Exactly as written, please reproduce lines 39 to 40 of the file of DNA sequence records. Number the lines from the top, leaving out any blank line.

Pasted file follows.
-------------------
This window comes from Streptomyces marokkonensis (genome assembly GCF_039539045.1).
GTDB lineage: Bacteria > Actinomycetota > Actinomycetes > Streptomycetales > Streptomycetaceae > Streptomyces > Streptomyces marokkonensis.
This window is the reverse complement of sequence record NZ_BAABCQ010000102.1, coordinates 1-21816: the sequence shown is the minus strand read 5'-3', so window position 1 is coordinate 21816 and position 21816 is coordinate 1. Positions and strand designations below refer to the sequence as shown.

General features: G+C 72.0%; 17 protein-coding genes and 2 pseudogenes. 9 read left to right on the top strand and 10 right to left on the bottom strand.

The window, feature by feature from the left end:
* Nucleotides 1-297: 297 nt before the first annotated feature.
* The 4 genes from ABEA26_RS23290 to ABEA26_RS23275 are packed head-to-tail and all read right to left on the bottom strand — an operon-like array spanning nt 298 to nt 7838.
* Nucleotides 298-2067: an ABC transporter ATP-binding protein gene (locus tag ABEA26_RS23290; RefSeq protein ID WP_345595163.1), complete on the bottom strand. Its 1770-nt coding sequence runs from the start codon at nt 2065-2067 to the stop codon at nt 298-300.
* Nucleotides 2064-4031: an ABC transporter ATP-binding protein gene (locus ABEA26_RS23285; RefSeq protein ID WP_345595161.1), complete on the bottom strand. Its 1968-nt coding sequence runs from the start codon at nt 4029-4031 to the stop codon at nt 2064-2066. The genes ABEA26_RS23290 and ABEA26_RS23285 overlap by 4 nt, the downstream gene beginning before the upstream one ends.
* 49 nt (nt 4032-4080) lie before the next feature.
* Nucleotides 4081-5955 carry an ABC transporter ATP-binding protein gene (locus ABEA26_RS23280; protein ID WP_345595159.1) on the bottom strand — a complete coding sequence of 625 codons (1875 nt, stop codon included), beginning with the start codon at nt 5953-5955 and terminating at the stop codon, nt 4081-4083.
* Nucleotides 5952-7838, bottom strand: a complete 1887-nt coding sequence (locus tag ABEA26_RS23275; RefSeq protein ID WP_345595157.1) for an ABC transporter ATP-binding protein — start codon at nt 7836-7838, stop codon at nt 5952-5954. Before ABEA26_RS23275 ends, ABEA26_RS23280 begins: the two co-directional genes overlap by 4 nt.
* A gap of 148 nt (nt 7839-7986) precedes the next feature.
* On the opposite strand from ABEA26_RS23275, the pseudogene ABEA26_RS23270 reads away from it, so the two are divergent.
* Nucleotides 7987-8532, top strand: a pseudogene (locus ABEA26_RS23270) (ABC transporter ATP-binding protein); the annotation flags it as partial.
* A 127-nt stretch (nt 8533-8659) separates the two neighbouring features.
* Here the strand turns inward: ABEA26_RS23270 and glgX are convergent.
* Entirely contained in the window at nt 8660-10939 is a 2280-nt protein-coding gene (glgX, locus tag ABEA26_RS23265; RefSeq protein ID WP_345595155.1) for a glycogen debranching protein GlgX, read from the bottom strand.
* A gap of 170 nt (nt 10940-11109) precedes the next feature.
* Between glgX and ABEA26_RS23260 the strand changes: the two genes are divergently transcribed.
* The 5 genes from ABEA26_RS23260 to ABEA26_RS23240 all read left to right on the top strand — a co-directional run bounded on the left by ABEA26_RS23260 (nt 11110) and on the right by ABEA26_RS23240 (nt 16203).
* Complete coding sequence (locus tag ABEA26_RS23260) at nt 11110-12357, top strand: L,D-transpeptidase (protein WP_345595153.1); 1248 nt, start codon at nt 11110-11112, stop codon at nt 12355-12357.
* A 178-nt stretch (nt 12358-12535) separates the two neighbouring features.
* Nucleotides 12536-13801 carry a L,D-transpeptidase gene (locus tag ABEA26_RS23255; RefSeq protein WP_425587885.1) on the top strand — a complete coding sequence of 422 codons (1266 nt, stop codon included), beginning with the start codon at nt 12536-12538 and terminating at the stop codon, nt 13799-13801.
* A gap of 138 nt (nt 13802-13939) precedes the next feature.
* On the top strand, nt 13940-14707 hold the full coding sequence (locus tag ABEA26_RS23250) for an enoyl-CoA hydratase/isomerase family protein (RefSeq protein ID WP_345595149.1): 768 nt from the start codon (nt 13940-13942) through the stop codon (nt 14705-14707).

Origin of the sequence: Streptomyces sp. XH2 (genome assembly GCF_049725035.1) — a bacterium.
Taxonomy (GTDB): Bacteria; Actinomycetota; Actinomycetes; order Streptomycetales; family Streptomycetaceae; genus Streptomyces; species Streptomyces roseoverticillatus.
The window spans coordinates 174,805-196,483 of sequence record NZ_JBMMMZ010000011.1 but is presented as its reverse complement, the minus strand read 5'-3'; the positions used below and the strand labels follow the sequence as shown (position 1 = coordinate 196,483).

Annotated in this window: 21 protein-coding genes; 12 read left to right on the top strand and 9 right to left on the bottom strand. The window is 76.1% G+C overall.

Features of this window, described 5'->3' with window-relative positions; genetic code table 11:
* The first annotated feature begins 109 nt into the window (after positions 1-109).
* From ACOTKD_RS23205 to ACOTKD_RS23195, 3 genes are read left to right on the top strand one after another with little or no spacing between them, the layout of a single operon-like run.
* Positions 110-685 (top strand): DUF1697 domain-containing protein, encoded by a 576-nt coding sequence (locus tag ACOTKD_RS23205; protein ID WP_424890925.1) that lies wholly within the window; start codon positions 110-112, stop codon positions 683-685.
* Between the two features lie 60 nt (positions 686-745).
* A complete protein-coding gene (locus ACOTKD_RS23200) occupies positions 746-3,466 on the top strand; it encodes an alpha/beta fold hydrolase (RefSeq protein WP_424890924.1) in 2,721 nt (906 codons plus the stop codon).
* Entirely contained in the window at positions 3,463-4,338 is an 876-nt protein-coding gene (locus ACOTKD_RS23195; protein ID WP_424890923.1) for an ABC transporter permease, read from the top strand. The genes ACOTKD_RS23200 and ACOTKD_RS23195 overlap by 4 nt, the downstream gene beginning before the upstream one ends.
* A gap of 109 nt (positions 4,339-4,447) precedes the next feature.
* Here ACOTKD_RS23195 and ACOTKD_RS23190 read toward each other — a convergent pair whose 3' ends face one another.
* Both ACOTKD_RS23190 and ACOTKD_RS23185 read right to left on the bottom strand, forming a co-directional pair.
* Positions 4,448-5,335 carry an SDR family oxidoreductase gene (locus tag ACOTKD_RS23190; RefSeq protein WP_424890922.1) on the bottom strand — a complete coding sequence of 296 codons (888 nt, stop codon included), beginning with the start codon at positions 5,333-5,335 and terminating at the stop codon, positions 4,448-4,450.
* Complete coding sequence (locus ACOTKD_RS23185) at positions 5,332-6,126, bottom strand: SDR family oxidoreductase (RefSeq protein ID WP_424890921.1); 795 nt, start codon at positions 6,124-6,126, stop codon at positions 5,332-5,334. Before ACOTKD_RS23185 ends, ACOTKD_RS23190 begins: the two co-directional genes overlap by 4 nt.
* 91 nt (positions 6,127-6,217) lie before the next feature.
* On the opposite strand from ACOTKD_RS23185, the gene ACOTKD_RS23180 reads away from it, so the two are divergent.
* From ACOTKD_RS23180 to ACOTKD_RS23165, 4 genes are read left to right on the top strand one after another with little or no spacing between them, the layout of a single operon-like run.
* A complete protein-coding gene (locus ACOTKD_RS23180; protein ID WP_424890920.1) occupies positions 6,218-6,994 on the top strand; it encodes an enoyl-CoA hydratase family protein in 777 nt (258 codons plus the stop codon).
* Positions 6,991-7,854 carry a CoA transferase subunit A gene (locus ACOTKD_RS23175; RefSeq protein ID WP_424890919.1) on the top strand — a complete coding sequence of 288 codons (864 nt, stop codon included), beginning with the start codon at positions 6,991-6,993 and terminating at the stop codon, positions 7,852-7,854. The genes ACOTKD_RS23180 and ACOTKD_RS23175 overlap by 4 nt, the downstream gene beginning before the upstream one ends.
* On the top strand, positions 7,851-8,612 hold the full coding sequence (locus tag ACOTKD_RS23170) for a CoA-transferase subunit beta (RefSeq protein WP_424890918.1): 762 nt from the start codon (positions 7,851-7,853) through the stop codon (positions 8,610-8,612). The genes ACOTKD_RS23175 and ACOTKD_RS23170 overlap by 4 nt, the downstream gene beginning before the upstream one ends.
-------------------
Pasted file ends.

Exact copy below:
* Here ACOTKD_RS23195 and ACOTKD_RS23190 read toward each other — a convergent pair whose 3' ends face one another.
* Both ACOTKD_RS23190 and ACOTKD_RS23185 read right to left on the bottom strand, forming a co-directional pair.